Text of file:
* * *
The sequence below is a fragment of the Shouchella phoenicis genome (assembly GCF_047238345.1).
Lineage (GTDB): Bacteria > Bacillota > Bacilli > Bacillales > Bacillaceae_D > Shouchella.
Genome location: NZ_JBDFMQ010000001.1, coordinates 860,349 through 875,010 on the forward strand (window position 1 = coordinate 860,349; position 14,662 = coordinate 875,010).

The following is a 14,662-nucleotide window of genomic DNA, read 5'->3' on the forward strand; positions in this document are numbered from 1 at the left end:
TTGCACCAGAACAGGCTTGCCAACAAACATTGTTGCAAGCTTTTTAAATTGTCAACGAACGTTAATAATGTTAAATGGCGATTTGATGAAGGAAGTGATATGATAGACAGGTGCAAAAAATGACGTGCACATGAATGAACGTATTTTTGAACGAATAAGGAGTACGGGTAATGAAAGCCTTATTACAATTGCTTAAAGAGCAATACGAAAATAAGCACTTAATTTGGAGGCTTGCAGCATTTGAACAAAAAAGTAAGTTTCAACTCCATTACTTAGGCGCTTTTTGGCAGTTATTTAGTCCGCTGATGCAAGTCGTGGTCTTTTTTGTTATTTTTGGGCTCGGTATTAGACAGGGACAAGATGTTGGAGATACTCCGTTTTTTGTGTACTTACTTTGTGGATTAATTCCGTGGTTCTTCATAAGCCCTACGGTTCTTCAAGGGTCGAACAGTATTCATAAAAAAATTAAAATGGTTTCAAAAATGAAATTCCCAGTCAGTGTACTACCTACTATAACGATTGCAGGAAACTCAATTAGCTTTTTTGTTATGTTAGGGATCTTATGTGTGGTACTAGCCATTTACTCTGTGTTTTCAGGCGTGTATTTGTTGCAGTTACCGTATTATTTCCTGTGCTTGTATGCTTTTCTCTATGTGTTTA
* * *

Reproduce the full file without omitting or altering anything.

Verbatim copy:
The sequence below is a fragment of the Shouchella phoenicis genome (assembly GCF_047238345.1).
Lineage (GTDB): Bacteria > Bacillota > Bacilli > Bacillales > Bacillaceae_D > Shouchella.
Genome location: NZ_JBDFMQ010000001.1, coordinates 860,349 through 875,010 on the forward strand (window position 1 = coordinate 860,349; position 14,662 = coordinate 875,010).

The following is a 14,662-nucleotide window of genomic DNA, read 5'->3' on the forward strand; positions in this document are numbered from 1 at the left end:
TTGCACCAGAACAGGCTTGCCAACAAACATTGTTGCAAGCTTTTTAAATTGTCAACGAACGTTAATAATGTTAAATGGCGATTTGATGAAGGAAGTGATATGATAGACAGGTGCAAAAAATGACGTGCACATGAATGAACGTATTTTTGAACGAATAAGGAGTACGGGTAATGAAAGCCTTATTACAATTGCTTAAAGAGCAATACGAAAATAAGCACTTAATTTGGAGGCTTGCAGCATTTGAACAAAAAAGTAAGTTTCAACTCCATTACTTAGGCGCTTTTTGGCAGTTATTTAGTCCGCTGATGCAAGTCGTGGTCTTTTTTGTTATTTTTGGGCTCGGTATTAGACAGGGACAAGATGTTGGAGATACTCCGTTTTTTGTGTACTTACTTTGTGGATTAATTCCGTGGTTCTTCATAAGCCCTACGGTTCTTCAAGGGTCGAACAGTATTCATAAAAAAATTAAAATGGTTTCAAAAATGAAATTCCCAGTCAGTGTACTACCTACTATAACGATTGCAGGAAACTCAATTAGCTTTTTTGTTATGTTAGGGATCTTATGTGTGGTACTAGCCATTTACTCTGTGTTTTCAGGCGTGTATTTGTTGCAGTTACCGTATTATTTCCTGTGCTTGTATGCTTTTCTCTATGTGTTTA